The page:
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By Melinda Monk, Charleston Home art director

My friends and family often comment that redesigning a magazine seems like a daunting task. They're right—especially when you only have about six weeks to pull it off (unheard of in the publication "re-design" world). And all the while, designing and putting out several other publications at the same time? It's creative, it's chaotic, it's downright crazy. No need for coffee.

So how do we do it? Here's a stab at putting it into words:

Step 1. Research:
I scheduled many meetings with Ellen, the editor. We talked, and talked (and
talked some more) about the changes we wanted to make and why. From here, we settled on a new "voice" for the magazine—a personality, really, much like a new friend we'd be spending a whole lot of time with over the coming months.

Step 2. The Big Picture:
We plotted out the entire magazine like a map. Ellen and I decided how the reader will begin (and end) their journey and how the experience will feel. All of our decisions, by the way, were based on the kinds of information we know readers want and need.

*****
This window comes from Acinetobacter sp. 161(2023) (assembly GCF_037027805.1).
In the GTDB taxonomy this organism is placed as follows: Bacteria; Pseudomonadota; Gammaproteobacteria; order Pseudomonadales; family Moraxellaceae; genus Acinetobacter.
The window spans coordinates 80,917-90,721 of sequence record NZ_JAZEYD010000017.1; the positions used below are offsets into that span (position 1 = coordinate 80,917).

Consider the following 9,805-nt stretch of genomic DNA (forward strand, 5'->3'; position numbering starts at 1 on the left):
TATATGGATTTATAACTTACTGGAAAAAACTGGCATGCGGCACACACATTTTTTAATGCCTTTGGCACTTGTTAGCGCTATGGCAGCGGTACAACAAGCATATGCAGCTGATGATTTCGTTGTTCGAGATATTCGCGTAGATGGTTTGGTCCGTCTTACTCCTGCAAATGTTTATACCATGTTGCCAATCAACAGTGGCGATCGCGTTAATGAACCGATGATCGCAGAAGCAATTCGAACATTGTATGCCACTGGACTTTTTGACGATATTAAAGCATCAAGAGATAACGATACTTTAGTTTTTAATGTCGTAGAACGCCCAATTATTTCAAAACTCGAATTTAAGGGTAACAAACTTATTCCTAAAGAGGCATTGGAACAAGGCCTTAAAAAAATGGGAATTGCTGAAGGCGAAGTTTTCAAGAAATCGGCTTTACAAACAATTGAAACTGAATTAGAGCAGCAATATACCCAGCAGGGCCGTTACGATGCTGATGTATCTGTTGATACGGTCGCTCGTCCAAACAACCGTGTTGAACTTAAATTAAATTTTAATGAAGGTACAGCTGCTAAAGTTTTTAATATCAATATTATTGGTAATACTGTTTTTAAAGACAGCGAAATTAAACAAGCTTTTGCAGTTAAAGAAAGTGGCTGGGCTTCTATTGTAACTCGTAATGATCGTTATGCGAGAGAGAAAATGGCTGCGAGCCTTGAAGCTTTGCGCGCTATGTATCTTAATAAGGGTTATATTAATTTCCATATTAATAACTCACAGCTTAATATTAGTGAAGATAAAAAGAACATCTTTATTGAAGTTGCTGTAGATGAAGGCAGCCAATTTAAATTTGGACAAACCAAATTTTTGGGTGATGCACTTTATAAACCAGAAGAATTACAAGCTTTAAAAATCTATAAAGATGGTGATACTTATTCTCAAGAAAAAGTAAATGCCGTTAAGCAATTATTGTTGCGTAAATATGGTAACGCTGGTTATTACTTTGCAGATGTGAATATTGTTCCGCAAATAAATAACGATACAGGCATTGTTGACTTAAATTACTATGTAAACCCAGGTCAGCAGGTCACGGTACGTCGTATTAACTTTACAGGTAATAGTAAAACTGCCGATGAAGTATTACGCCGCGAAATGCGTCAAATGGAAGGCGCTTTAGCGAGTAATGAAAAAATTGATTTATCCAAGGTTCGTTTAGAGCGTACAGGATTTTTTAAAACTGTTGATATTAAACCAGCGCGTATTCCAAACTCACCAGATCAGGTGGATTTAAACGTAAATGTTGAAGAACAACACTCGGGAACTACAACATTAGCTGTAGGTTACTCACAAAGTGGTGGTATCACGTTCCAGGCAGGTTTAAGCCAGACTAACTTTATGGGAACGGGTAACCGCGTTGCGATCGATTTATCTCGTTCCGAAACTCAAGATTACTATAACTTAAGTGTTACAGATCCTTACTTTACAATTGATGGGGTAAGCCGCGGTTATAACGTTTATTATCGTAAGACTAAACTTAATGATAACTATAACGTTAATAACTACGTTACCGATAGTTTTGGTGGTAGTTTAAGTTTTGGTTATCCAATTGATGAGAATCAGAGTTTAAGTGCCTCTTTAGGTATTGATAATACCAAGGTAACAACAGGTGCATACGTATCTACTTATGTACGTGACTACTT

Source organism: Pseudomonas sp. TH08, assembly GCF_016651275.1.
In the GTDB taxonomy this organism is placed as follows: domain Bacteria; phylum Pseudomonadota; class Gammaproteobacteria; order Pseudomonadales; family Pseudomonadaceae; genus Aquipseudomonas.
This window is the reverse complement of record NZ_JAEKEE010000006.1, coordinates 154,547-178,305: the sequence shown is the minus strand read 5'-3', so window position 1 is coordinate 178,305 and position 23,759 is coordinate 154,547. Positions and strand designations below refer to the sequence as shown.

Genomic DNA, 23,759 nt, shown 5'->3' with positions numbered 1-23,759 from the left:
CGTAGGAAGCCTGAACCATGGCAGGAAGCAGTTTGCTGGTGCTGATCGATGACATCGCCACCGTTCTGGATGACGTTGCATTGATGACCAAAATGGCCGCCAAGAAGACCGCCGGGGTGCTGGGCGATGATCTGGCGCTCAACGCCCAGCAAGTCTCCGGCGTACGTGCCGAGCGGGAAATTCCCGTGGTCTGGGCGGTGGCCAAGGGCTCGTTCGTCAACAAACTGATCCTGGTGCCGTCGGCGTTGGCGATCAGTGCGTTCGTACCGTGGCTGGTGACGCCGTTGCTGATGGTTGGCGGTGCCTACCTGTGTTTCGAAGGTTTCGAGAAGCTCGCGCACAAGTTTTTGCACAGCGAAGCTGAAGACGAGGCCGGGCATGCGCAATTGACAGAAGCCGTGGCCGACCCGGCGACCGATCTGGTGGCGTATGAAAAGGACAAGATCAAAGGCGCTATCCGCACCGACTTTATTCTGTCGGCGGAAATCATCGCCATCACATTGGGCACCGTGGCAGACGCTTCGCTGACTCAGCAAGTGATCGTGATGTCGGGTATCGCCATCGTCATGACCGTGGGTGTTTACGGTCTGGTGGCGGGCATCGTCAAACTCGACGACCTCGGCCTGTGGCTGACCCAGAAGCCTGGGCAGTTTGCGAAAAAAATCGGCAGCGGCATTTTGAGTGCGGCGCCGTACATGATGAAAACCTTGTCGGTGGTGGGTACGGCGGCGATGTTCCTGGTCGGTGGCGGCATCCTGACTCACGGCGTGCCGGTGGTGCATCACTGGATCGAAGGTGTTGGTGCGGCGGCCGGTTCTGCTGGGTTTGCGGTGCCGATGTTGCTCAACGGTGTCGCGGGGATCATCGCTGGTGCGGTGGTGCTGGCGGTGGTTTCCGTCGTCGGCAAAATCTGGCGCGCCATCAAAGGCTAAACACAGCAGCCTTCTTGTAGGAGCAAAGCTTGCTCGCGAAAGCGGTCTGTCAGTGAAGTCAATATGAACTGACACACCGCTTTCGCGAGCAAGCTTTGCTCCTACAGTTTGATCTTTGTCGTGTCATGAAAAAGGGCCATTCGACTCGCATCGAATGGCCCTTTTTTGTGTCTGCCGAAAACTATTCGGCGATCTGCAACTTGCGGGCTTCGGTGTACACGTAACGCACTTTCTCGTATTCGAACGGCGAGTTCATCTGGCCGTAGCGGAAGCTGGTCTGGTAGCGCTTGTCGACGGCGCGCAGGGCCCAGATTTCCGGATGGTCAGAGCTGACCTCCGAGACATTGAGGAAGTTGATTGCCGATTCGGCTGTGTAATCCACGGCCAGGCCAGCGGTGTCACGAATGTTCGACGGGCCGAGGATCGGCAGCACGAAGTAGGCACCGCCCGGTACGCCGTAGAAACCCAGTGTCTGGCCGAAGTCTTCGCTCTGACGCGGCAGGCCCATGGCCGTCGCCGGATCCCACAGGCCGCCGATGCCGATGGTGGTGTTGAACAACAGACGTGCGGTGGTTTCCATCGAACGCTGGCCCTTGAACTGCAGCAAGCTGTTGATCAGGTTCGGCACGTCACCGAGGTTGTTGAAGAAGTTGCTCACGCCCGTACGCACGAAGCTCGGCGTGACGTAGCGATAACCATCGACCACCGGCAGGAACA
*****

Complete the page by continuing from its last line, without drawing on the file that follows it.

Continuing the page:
Step 3. Sketch, Sketch, Sketch:
I've been sketching anytime, anywhere. I even pulled out the sketchbook while waiting in line at a restaurant to have dinner with my family. After several minutes of scratching away with my pen, I looked up to see everyone putting a hard stare on me. I snapped the book shut, and put it away. "Inspiration doesn't happen on a clock," I said.

Step 4. Design Baby, Design!:
I started laying out those sketches as actual pages on the computer. Hundreds of fonts, sizes, shapes, and weights. Which font will say what? How do we help the reader here? Is this headline screaming too much or not enough? Does this page need a larger photo? Yes, but maybe not this one. A million things to think about. Even I find it amazing that it ever gets sorted out.

It's all coming together though, and as difficult as the process is, it's a fun one. Collaborating with Ellen and other creative staff members is nothing like you've ever experienced. We're looking forward to getting that printed piece in our hands. We know that for us, and the readers, it'll seem like a good, close friend who has finally returned home.

Stay tuned for more,
Mel

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